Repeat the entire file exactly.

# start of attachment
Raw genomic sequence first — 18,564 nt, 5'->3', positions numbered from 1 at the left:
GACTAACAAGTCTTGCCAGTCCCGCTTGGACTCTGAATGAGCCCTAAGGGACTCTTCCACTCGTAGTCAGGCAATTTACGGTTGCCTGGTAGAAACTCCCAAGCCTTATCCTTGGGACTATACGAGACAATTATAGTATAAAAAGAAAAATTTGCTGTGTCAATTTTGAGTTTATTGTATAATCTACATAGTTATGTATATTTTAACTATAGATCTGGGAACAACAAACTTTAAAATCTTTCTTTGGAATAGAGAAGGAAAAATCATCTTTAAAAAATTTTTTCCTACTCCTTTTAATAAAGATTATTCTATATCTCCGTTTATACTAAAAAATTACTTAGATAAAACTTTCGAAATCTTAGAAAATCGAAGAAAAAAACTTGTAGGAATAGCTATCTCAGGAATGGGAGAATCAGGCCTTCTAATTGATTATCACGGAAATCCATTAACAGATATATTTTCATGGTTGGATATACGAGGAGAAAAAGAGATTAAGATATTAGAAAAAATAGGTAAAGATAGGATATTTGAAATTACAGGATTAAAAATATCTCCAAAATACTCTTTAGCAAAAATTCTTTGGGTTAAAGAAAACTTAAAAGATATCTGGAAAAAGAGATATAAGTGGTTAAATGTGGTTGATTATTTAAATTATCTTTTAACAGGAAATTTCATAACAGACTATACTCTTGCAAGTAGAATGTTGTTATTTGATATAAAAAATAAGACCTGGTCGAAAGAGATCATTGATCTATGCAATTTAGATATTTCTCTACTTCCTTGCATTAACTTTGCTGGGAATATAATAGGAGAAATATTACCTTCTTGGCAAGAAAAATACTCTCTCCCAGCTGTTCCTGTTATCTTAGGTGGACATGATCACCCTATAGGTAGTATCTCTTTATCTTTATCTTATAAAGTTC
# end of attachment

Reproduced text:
Raw genomic sequence first — 18,564 nt, 5'->3', positions numbered from 1 at the left:
GACTAACAAGTCTTGCCAGTCCCGCTTGGACTCTGAATGAGCCCTAAGGGACTCTTCCACTCGTAGTCAGGCAATTTACGGTTGCCTGGTAGAAACTCCCAAGCCTTATCCTTGGGACTATACGAGACAATTATAGTATAAAAAGAAAAATTTGCTGTGTCAATTTTGAGTTTATTGTATAATCTACATAGTTATGTATATTTTAACTATAGATCTGGGAACAACAAACTTTAAAATCTTTCTTTGGAATAGAGAAGGAAAAATCATCTTTAAAAAATTTTTTCCTACTCCTTTTAATAAAGATTATTCTATATCTCCGTTTATACTAAAAAATTACTTAGATAAAACTTTCGAAATCTTAGAAAATCGAAGAAAAAAACTTGTAGGAATAGCTATCTCAGGAATGGGAGAATCAGGCCTTCTAATTGATTATCACGGAAATCCATTAACAGATATATTTTCATGGTTGGATATACGAGGAGAAAAAGAGATTAAGATATTAGAAAAAATAGGTAAAGATAGGATATTTGAAATTACAGGATTAAAAATATCTCCAAAATACTCTTTAGCAAAAATTCTTTGGGTTAAAGAAAACTTAAAAGATATCTGGAAAAAGAGATATAAGTGGTTAAATGTGGTTGATTATTTAAATTATCTTTTAACAGGAAATTTCATAACAGACTATACTCTTGCAAGTAGAATGTTGTTATTTGATATAAAAAATAAGACCTGGTCGAAAGAGATCATTGATCTATGCAATTTAGATATTTCTCTACTTCCTTGCATTAACTTTGCTGGGAATATAATAGGAGAAATATTACCTTCTTGGCAAGAAAAATACTCTCTCCCAGCTGTTCCTGTTATCTTAGGTGGACATGATCACCCTATAGGTAGTATCTCTTTATCTTTATCTTATAAAGTTC